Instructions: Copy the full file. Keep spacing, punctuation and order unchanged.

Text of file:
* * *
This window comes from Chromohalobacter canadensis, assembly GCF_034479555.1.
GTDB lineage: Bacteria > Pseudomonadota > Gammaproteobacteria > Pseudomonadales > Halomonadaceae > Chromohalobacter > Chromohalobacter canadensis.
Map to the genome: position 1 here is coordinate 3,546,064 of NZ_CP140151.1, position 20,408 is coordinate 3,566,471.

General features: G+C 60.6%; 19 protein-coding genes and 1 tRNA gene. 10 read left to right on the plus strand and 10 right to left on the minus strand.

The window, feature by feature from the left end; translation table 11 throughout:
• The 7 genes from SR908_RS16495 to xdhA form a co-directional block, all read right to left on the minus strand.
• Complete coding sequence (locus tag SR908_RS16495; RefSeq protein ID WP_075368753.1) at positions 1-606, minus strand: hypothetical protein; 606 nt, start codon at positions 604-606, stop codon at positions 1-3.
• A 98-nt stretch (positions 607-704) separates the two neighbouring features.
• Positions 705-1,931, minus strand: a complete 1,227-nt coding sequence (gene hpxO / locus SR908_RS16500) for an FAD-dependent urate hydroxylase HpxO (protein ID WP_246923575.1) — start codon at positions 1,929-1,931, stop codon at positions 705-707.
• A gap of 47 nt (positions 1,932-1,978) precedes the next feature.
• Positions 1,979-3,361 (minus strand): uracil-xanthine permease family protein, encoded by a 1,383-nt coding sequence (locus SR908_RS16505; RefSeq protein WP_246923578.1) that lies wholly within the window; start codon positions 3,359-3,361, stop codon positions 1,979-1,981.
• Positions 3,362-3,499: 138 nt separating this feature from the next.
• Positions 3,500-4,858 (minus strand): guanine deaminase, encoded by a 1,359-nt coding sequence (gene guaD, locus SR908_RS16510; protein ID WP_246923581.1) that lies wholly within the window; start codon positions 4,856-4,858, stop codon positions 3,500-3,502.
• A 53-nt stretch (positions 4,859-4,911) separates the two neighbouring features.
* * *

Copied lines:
This window comes from Chromohalobacter canadensis, assembly GCF_034479555.1.
GTDB lineage: Bacteria > Pseudomonadota > Gammaproteobacteria > Pseudomonadales > Halomonadaceae > Chromohalobacter > Chromohalobacter canadensis.
Map to the genome: position 1 here is coordinate 3,546,064 of NZ_CP140151.1, position 20,408 is coordinate 3,566,471.

General features: G+C 60.6%; 19 protein-coding genes and 1 tRNA gene. 10 read left to right on the plus strand and 10 right to left on the minus strand.

The window, feature by feature from the left end; translation table 11 throughout:
• The 7 genes from SR908_RS16495 to xdhA form a co-directional block, all read right to left on the minus strand.
• Complete coding sequence (locus tag SR908_RS16495; RefSeq protein ID WP_075368753.1) at positions 1-606, minus strand: hypothetical protein; 606 nt, start codon at positions 604-606, stop codon at positions 1-3.
• A 98-nt stretch (positions 607-704) separates the two neighbouring features.
• Positions 705-1,931, minus strand: a complete 1,227-nt coding sequence (gene hpxO / locus SR908_RS16500) for an FAD-dependent urate hydroxylase HpxO (protein ID WP_246923575.1) — start codon at positions 1,929-1,931, stop codon at positions 705-707.
• A gap of 47 nt (positions 1,932-1,978) precedes the next feature.
• Positions 1,979-3,361 (minus strand): uracil-xanthine permease family protein, encoded by a 1,383-nt coding sequence (locus SR908_RS16505; RefSeq protein WP_246923578.1) that lies wholly within the window; start codon positions 3,359-3,361, stop codon positions 1,979-1,981.
• Positions 3,362-3,499: 138 nt separating this feature from the next.
• Positions 3,500-4,858 (minus strand): guanine deaminase, encoded by a 1,359-nt coding sequence (gene guaD, locus SR908_RS16510; protein ID WP_246923581.1) that lies wholly within the window; start codon positions 4,856-4,858, stop codon positions 3,500-3,502.
• A 53-nt stretch (positions 4,859-4,911) separates the two neighbouring features.